Woman opens up about having situational anorgasmia to end stigma about female orgasms

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A BURLESQUE dancer who couldn’t have an orgasm during sex for almost ten years was labelled “too “too difficult to please” by her lovers.

Amy Gledhill, from Leicester, has a rare condition called situational anorgasmia — meaning she can’t climax in certain circumstances, The Sun reports.

The 26-year-old construction worker, who also works as a burlesque dancer, was so ashamed of the condition that she would hid under the sheets during sex.

Now in a loving relationship, she still struggles to climax.

Ms Gledhill told the Mail Online she had underwent psychosensual treatment with relationships and sex mentor Colin Richards to help get to the root of her problem.

“Being so open about sex and relationships, people are often surprised that I have situational anorgasmia but I don’t think they put this and the burlesque together,” she said.

Amy first noticed something was wrong when she was 17 and says she was unable to climax with a partner either during sex or when masturbating in front of them.

She soon realised that she could only experience an orgasm on her own.

“You read magazines and hear all the different ways to give and receive pleasure, and see multiple orgasms in porn, and you assume every woman is capable of such easy pleasure,” she said.

After years of feeling something was wrong, Ms Gledhill became self-conscious and felt “under pressure to perform”.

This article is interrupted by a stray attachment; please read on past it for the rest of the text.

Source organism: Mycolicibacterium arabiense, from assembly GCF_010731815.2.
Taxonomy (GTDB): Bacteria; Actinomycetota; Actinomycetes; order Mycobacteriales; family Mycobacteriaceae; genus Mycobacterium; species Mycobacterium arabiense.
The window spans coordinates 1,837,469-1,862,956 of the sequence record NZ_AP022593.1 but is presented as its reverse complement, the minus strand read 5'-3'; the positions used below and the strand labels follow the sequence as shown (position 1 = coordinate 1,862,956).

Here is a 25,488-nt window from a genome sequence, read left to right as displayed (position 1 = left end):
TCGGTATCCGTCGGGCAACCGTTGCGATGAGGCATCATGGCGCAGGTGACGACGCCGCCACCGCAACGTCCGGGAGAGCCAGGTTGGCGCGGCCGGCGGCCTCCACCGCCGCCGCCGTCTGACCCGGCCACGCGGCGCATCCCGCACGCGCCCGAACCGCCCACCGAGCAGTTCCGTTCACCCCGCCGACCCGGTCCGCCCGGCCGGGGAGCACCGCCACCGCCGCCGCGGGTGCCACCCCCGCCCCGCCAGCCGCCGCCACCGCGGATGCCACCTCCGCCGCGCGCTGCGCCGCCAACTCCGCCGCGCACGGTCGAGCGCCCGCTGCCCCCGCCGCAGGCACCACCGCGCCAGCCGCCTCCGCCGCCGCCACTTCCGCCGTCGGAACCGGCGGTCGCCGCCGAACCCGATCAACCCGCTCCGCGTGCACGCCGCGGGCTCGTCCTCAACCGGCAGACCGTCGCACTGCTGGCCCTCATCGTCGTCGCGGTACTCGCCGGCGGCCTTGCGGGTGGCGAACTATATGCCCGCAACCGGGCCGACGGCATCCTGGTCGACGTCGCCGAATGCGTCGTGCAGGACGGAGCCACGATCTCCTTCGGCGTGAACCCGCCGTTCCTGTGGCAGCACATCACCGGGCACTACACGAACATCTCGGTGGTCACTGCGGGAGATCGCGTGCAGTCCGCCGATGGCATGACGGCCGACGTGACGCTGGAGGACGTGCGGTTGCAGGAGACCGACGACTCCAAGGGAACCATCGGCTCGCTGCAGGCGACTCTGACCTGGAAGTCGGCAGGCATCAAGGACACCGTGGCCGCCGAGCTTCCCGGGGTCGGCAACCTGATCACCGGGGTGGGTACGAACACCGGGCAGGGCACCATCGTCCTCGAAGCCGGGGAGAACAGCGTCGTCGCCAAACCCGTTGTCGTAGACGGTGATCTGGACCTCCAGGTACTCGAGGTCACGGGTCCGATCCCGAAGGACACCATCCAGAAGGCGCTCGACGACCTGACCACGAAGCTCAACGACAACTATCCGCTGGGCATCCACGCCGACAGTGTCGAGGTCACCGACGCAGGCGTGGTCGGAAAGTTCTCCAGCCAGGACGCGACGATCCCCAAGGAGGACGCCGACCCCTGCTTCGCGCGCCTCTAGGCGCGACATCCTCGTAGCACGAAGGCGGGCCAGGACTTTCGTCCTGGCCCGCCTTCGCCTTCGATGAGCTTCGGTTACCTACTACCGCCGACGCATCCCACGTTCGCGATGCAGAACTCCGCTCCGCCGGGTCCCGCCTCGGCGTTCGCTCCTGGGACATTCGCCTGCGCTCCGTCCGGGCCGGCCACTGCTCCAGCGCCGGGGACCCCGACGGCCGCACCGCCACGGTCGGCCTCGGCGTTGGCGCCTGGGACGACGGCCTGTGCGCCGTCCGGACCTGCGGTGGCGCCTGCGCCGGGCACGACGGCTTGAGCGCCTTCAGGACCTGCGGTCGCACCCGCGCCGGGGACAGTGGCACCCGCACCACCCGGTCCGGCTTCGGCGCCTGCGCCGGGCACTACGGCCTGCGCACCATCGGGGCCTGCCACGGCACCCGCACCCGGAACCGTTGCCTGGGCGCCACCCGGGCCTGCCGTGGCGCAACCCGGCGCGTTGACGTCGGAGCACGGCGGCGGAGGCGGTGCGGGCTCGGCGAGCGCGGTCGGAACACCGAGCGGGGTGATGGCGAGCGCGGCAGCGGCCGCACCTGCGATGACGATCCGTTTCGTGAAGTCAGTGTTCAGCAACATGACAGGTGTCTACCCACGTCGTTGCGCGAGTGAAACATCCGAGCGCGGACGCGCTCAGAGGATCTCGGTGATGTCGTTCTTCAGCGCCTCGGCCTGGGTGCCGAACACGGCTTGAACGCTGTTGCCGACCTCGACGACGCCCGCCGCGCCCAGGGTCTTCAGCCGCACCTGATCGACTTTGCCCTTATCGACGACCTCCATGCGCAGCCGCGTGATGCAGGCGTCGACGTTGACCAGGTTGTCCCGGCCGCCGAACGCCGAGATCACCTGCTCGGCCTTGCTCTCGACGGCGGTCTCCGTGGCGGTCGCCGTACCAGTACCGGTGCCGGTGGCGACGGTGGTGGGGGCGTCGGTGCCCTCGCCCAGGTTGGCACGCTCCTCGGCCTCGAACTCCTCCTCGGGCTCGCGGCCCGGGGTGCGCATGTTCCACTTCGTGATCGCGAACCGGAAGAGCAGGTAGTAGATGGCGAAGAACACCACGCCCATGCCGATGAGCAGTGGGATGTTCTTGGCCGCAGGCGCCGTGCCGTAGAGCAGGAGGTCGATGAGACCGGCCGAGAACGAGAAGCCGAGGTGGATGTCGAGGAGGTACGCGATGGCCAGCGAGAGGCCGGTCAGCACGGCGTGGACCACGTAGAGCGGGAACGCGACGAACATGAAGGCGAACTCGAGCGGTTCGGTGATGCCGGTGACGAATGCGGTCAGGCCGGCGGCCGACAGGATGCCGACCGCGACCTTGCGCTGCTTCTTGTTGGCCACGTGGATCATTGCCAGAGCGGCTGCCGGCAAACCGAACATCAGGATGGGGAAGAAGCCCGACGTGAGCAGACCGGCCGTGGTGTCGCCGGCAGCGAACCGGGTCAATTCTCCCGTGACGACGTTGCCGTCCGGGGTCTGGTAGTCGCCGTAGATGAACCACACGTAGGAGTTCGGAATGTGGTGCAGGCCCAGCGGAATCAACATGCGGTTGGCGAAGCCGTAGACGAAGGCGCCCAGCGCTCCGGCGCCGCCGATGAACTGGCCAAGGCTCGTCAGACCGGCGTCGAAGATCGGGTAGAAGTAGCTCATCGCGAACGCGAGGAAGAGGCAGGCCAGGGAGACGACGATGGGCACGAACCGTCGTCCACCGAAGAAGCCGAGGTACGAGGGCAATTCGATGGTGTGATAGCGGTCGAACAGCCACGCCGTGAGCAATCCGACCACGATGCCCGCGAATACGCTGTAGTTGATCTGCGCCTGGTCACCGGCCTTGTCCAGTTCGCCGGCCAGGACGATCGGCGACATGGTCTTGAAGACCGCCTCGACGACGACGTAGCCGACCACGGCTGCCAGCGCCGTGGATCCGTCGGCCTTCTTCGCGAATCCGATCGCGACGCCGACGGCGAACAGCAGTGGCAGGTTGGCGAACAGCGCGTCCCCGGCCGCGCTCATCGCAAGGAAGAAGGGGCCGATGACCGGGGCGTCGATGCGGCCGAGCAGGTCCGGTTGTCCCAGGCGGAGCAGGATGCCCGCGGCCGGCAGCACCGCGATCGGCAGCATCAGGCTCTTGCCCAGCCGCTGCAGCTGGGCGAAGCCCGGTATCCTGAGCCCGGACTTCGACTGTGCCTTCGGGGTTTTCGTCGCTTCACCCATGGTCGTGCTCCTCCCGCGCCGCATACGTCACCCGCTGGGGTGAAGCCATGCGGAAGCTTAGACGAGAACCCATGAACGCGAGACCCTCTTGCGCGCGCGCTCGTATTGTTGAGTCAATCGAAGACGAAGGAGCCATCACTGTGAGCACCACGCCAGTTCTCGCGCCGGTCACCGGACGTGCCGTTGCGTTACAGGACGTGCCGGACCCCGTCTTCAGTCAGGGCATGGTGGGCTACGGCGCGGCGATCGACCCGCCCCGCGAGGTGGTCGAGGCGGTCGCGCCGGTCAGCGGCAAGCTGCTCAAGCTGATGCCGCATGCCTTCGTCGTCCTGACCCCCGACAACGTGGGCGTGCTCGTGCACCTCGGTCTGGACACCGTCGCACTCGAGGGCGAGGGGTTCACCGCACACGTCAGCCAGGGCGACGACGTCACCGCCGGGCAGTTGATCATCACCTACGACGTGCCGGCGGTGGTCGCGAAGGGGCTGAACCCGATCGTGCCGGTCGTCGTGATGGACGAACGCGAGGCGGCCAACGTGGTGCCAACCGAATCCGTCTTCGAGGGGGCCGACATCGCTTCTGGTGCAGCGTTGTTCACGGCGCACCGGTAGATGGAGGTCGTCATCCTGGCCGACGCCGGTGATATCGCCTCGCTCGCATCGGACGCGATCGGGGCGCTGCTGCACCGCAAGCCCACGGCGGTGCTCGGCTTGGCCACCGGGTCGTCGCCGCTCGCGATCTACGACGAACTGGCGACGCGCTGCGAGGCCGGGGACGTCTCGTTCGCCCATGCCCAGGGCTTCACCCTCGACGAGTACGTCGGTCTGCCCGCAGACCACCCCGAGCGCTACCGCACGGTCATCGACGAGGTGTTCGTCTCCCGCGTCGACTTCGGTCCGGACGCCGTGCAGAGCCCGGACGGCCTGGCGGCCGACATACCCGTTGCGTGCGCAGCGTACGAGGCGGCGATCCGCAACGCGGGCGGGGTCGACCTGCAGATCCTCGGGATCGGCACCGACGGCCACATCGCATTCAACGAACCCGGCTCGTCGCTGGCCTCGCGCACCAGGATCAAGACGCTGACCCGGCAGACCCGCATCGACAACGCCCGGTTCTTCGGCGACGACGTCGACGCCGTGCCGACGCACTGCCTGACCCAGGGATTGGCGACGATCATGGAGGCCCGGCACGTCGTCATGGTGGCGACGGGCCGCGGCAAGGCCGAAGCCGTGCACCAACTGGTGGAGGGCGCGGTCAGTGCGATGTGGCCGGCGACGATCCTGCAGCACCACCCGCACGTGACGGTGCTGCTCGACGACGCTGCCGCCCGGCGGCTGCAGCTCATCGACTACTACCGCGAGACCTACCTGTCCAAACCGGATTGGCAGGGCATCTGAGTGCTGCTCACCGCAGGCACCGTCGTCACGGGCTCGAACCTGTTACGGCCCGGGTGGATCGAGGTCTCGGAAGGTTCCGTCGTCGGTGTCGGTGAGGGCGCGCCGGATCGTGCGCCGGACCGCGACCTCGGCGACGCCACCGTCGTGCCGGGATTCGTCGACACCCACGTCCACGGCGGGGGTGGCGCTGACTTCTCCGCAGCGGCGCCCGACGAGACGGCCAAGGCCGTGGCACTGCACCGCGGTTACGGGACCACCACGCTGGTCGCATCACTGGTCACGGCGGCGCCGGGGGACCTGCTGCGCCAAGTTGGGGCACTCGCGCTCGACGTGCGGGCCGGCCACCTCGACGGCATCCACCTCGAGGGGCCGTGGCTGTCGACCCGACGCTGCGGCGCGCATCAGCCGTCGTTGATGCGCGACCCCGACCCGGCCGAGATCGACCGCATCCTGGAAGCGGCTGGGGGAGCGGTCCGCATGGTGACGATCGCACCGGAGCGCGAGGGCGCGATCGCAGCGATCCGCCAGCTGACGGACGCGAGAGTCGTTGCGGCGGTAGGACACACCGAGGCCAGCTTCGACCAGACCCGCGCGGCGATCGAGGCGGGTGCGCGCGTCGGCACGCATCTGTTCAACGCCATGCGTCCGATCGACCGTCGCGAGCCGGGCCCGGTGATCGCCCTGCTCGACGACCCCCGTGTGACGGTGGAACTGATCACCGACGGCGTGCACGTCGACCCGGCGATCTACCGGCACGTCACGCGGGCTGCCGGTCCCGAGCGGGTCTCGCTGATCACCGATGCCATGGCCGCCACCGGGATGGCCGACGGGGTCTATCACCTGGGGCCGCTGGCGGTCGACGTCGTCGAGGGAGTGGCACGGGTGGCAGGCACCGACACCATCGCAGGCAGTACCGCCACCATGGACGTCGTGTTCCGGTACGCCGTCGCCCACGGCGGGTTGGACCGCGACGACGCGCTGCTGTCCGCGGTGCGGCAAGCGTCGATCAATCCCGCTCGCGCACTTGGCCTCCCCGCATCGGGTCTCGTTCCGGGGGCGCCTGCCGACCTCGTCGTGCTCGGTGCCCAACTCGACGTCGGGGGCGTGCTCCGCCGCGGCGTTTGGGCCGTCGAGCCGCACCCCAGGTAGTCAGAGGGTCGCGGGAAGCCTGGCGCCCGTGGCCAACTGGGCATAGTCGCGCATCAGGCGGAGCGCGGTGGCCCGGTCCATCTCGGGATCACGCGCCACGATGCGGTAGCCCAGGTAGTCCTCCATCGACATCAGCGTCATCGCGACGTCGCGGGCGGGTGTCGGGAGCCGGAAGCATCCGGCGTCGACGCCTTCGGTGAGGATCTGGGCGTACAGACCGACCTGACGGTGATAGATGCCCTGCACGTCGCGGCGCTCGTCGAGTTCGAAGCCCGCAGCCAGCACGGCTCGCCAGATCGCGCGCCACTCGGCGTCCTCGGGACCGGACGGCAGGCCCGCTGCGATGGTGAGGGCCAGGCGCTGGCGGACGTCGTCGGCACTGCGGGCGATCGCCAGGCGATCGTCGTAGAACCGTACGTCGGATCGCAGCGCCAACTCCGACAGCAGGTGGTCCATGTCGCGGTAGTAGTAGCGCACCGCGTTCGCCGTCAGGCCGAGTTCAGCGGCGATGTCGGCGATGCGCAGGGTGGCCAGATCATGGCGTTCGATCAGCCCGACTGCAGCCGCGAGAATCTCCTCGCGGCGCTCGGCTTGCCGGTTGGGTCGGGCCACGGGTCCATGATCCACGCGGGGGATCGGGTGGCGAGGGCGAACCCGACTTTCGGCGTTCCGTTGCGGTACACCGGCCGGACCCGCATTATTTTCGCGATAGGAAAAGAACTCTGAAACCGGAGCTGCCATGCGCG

“In the past, it has been commented that I’m ‘difficult’ to please. That breaks down the bond you’d ideally like to have with a partner and makes it seem very one-sided,” she said.

“As relationships have gone on and I’ve become more comfortable with partners, I have been able to relax more and found a way of masturbating with them to achieve orgasm during a sexual encounter.

“I was still always aware that they felt disappointed that they had not been able to make me orgasm directly or through penetrative sex.”

Ms Gledhill has now been in a relationship with Mike Rollason for over a year and says he is more supportive than past lovers, and prepared to spend more time “finding out what I like and what turns me on.”

“We communicate so much more and a genuine connection also helps as well as my own experience over time,” she said.

Earlier this year, Ms Gledhill sought the help of Colin Richards, founder of Intimacy Matters.

She took part in a workshop as a “volunteer massage receiver” to help her deal with her body confidence and shyness issues.

During a three hour psychosensual treatment, which combined counselling and intimate bodywork, they explored her childhood, teen years and relationships.

“We discussed a few different things that may have affected me.”

They concluded that her shyness meant she struggled to make her voice heard, fearing what she had to say was not “worth people’s time.”

“My sexual openness and personal guidance from Colin has helped me achieve a better personal sexual understanding,” Ms Gledhill said.

She added that she now has “orgasms during sex with my partner that I never thought I would experience.”

She has now set up her own business, Sensual Touch Massage, to help other women.

“I now don’t feel like I’m disappointing my partner or myself even when I don’t orgasm, we both just enjoy sex and don’t fixate on the ‘goal’, this is when it most often actually does happen.”

This article originally appeared in The Sun and was republished with permission.

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